On Monday we arrived in the garden city of Da Lat, located in the mountains of central Vietnam. As we walked the Da Lat flower garden by the lake, we enjoyed the beautiful flowers. We visited the Cao Dai Temple which was built in 2005-2010 and were welcomed by several of the leaders who shared that 500 worshippers gather here 4 times per day for worship.
We toured the Summer Palace of the last Emperor, King Bao Dai, who transferred power in September 1945. The transfer of power was without bloodshed and was negotiated by five persons from Saigon. The transfer included the official stamp from the King and the handing over of his sword.
Tuesday was our drive from Da Lat to Ho Chi Minh City. What a spectacular drive! We saw tea and coffee farms. Vietnam is the #2 coffee producer in the world. We stopped at a local roadside restaurant for a break. We were pleased to see her family’s coffee to sell roasted and ground.
As we drove we observed pepper plants, cashew trees, jackfruit, citrus and bananas growing. It became obvious that this is a very productive agricultural area. We enjoy watching how they use their motor bikes to transport their produce to market.
As we approached Ho Chi Minh City it became obvious it has more wealth and has a stronger Western presence. It is the largest city in Vietnam with a population of over 11 million. It is the economic capital of Vietnam.
Wednesday, November 30 was our day to visit the Mekong Delta. We saw many rice fields on our drive to the Delta. Sang, our guide, told us that Vietnam annually exports more than 5 million tons of rice. China and South Africa are the main customers for the rice. The Mekong River flows from China through Thailand and Cambodia to Vietnam, a total of 4,440 km.
We enjoyed our tour of the floating market. We are told that 2.5 million people live on boats on the river. Our guide told us every boat has eyes. If the eyes are wide it is welcoming and friendly. However, they can be stern or non-welcoming. You need to look at the eyes.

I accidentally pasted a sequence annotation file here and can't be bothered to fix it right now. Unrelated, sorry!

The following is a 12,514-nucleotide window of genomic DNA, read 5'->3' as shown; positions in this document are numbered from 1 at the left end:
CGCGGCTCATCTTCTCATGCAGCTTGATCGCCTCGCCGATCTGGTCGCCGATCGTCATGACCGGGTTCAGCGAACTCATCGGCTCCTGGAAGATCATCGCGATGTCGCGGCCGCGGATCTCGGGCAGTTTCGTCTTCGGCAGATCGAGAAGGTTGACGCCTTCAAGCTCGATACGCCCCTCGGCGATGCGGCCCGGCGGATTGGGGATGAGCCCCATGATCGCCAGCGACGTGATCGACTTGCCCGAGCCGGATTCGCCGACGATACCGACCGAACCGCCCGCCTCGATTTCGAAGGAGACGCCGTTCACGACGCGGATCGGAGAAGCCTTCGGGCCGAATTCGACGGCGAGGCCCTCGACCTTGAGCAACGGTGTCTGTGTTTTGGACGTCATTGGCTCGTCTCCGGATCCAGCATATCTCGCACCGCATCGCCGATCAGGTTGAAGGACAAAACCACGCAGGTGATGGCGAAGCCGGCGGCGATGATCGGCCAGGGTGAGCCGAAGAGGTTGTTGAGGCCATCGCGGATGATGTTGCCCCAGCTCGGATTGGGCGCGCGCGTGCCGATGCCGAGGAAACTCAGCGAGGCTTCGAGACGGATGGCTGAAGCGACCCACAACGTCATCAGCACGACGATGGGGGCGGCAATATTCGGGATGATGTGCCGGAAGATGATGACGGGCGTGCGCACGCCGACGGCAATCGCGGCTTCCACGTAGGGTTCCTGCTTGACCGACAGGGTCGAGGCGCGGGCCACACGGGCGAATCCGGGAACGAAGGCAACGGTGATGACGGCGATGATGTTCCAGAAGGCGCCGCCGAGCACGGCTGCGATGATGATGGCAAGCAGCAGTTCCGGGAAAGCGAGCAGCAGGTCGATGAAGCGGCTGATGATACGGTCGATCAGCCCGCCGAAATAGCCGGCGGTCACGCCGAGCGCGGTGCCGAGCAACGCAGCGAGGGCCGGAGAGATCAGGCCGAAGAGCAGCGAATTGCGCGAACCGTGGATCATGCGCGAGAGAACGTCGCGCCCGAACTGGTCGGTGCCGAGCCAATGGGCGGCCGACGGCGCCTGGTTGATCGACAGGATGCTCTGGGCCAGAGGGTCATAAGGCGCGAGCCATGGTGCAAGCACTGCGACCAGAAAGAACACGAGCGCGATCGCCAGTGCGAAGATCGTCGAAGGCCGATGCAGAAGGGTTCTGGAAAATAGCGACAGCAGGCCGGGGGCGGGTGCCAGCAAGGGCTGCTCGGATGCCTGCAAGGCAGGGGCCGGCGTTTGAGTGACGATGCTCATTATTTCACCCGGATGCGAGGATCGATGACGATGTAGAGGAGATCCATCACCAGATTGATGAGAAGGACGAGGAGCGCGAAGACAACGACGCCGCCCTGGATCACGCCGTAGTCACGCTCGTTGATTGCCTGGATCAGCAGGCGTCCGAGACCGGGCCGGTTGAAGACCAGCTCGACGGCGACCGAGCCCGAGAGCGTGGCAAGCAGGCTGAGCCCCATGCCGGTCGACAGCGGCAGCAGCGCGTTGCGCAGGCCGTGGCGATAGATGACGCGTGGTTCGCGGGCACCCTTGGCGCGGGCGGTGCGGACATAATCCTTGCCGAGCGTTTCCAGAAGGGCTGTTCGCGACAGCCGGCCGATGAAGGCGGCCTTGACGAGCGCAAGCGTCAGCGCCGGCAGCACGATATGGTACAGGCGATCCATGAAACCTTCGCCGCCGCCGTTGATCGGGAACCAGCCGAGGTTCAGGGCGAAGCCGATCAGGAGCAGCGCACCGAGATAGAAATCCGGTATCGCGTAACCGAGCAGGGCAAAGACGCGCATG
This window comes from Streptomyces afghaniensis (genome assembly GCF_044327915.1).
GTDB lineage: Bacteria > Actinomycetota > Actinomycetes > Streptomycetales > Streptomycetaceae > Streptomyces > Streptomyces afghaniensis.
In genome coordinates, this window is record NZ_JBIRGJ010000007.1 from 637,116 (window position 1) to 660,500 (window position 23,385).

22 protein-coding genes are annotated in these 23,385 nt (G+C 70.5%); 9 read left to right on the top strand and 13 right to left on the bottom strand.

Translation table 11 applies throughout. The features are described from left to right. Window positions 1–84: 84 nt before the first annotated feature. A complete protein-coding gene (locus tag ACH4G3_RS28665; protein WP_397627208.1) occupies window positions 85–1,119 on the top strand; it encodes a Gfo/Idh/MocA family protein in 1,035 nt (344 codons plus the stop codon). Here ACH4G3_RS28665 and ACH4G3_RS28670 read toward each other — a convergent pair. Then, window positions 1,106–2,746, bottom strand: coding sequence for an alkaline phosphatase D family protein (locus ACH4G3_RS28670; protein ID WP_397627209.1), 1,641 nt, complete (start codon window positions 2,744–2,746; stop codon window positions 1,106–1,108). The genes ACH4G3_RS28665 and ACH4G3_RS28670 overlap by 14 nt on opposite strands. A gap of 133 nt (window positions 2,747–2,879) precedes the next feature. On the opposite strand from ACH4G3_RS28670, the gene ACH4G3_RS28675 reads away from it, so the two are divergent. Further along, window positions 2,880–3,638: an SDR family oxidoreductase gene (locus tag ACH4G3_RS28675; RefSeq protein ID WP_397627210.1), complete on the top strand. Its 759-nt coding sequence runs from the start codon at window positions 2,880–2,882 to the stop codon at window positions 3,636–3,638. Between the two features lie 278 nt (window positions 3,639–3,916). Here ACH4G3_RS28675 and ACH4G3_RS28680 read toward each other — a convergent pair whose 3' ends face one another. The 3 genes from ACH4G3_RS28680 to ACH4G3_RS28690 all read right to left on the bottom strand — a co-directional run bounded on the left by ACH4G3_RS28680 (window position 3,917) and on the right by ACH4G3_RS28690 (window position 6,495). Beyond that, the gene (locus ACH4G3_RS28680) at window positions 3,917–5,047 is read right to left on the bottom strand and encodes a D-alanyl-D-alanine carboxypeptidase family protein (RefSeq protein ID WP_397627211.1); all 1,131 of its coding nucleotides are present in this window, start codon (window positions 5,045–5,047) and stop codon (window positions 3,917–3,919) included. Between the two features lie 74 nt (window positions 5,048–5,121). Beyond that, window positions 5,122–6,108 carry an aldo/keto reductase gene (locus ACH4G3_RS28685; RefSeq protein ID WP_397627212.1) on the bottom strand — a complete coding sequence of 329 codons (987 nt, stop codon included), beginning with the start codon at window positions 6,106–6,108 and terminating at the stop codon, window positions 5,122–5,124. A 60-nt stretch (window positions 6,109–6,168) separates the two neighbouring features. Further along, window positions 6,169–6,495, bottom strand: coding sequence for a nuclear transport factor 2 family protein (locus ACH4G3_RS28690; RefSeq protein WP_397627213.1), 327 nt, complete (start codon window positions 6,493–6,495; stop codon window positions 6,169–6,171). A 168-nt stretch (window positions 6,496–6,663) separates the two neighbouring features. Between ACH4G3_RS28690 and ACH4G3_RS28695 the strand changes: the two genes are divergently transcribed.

This morning we participated in the quadrennial conference of the Vietnam Mennonite Church. The theme of the Conference was Ephesians 4:3, “Making every effort to maintain the unity of the spirit in the bond of peace.”
We particularly enjoyed the choirs from the different regions of the country. This conference is of the registered Mennonite church, 93 congregations, with a membership of approximately 10,000 members. Luke informed us that there is equally as large a group of non-registered Mennonites. There is a desire for the non-registered Mennonites to join the registered body.
This afternoon we stopped at a rubber plantation. Workers cut the tree and collect the white sap every day between 1:00 a.m. to 5:00 a.m. Michelin has a tire manufacturing plant in Vietnam.
We also visited a workshop for handicapped persons, many of whom are victims of Agent Orange. We were impressed with their work. There was wonderful art made with egg shells. ( PHOTO- 7 Handicap workshop).
In the Cu Chi area we visited the park commemorating the nationalist Viet Cong forces and their dedication to rid the country of the US Military forces. Lynford Miller was impressed that Bertha Klassen and Ruth Martin joined the group that toured a section of the tunnels. He bruised his head because of the low height. Bertha said, “you should have crawled as I did.”
We have learned so much in Vietnam.
– Wilmer Martin